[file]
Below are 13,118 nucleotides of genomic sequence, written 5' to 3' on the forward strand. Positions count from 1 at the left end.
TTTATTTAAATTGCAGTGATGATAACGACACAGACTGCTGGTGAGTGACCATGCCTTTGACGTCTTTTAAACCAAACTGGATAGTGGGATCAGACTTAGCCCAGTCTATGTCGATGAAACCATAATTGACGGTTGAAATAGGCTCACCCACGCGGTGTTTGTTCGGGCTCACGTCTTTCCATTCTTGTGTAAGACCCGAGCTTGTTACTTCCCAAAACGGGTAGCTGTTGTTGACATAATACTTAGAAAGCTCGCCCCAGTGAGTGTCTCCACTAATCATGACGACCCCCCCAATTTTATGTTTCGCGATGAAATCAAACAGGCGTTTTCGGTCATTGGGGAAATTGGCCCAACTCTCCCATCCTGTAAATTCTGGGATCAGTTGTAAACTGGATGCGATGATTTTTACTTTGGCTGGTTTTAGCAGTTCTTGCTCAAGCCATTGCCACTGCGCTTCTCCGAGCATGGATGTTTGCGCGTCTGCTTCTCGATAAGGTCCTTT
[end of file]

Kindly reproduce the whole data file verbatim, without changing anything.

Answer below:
Below are 13,118 nucleotides of genomic sequence, written 5' to 3' on the forward strand. Positions count from 1 at the left end.
TTTATTTAAATTGCAGTGATGATAACGACACAGACTGCTGGTGAGTGACCATGCCTTTGACGTCTTTTAAACCAAACTGGATAGTGGGATCAGACTTAGCCCAGTCTATGTCGATGAAACCATAATTGACGGTTGAAATAGGCTCACCCACGCGGTGTTTGTTCGGGCTCACGTCTTTCCATTCTTGTGTAAGACCCGAGCTTGTTACTTCCCAAAACGGGTAGCTGTTGTTGACATAATACTTAGAAAGCTCGCCCCAGTGAGTGTCTCCACTAATCATGACGACCCCCCCAATTTTATGTTTCGCGATGAAATCAAACAGGCGTTTTCGGTCATTGGGGAAATTGGCCCAACTCTCCCATCCTGTAAATTCTGGGATCAGTTGTAAACTGGATGCGATGATTTTTACTTTGGCTGGTTTTAGCAGTTCTTGCTCAAGCCATTGCCACTGCGCTTCTCCGAGCATGGATGTTTGCGCGTCTGCTTCTCGATAAGGTCCTTT